At Toyota of Turnersville (N.J.), the service team works four 10-hour days each week.
"It was born out of necessity," Ryan Sowell, area human resources director, says. Toyota of Turnersville is part of Penske Automotive Group.
The traditional business hours and schedules weren't meeting customer demand. "Based on the number of dealership bays that we had available, we had more business than we had bays," Sowell says. The idea was to stay open longer. Sowell says it has been a win-win proposition.
Initially, the employees were resistant to the change, but management and employees got together and worked through it. "For retention purposes, it is a great benefit," Sowell says. "It's definitely a better quality of work-life balance for the team members that are on the [four-10] schedule. They love it. Their families love it."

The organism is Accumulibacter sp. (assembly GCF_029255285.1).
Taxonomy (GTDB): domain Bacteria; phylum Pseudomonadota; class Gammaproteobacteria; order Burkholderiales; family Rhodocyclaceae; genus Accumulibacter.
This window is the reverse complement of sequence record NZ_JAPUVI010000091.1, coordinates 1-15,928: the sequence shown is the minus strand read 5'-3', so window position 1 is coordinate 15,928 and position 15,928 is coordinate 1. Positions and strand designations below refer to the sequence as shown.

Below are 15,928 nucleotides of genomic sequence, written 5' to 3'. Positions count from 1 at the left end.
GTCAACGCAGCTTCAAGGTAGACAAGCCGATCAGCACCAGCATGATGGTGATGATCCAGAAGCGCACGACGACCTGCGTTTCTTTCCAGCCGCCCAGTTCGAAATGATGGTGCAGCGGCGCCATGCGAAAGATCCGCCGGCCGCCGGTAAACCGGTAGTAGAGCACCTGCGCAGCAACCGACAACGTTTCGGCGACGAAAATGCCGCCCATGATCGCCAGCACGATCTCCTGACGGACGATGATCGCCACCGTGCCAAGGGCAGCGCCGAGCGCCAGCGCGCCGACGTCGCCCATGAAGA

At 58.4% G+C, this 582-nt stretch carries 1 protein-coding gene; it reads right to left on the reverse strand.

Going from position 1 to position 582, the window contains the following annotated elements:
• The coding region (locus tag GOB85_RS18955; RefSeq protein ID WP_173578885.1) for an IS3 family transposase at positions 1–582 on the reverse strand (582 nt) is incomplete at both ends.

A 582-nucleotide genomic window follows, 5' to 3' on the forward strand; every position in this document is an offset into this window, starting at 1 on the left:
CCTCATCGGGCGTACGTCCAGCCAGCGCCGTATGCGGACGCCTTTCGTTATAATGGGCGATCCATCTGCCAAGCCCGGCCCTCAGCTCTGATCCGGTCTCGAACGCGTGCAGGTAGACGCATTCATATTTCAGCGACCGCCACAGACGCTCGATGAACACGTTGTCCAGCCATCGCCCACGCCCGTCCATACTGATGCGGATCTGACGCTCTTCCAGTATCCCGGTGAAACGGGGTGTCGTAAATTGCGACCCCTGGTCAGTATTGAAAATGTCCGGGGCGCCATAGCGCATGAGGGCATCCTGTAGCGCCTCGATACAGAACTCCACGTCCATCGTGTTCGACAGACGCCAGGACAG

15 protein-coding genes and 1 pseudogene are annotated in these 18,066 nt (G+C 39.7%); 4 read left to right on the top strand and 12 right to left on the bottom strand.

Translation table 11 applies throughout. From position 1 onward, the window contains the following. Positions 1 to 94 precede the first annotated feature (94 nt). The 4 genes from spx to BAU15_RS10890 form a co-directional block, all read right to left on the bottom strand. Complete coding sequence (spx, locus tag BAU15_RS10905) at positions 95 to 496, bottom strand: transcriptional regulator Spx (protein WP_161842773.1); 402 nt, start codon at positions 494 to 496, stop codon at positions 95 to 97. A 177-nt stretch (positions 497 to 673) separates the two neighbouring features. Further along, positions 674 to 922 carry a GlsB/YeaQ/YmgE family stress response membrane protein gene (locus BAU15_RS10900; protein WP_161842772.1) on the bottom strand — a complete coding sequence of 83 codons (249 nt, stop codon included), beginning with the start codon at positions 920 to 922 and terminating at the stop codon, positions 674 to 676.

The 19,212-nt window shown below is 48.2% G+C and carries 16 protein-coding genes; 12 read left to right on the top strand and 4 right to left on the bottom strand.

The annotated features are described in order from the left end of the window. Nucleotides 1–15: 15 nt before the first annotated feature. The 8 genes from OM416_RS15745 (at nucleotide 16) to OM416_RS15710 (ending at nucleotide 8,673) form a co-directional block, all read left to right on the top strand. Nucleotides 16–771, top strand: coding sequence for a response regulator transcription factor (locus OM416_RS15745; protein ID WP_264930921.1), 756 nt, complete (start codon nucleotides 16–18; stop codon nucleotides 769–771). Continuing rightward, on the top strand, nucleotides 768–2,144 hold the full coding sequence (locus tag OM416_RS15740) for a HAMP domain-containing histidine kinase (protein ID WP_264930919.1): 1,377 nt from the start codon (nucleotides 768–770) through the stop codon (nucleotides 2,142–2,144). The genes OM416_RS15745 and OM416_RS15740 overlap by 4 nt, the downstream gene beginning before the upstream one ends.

Alexander Ayyoub, general manager of DCH Lexus of Santa Barbara, owned by Lithia Motors, believes that working around people's real lives when making a schedule makes the employee more productive and a happier person in general. "When they tell me [that they need some flexibility,] I get pumped up a little bit because it gives me an opportunity to put what I believe in motion," he says. He is proud that some of his employees work "really goofy schedules."
Ayyoub started on the sales floor as a millennial looking to make his mark. He learned from managers who bristled at the idea of emailing or FaceTiming a customer, but also instilled in him the traditional business values of hard work and driving for results.
"I've been lucky," he says. "I've gotten to see the old-school car business and then be part of the new-school car business." He wouldn't trade that foundation for anything, but he focuses on the future and embraces change. "Why are we going to torture someone with a schedule that they can't handle? This is a great employee that does a great job, and here we are, we may end up losing this person because we can't — you know — adjust to something that could sometimes be so minor."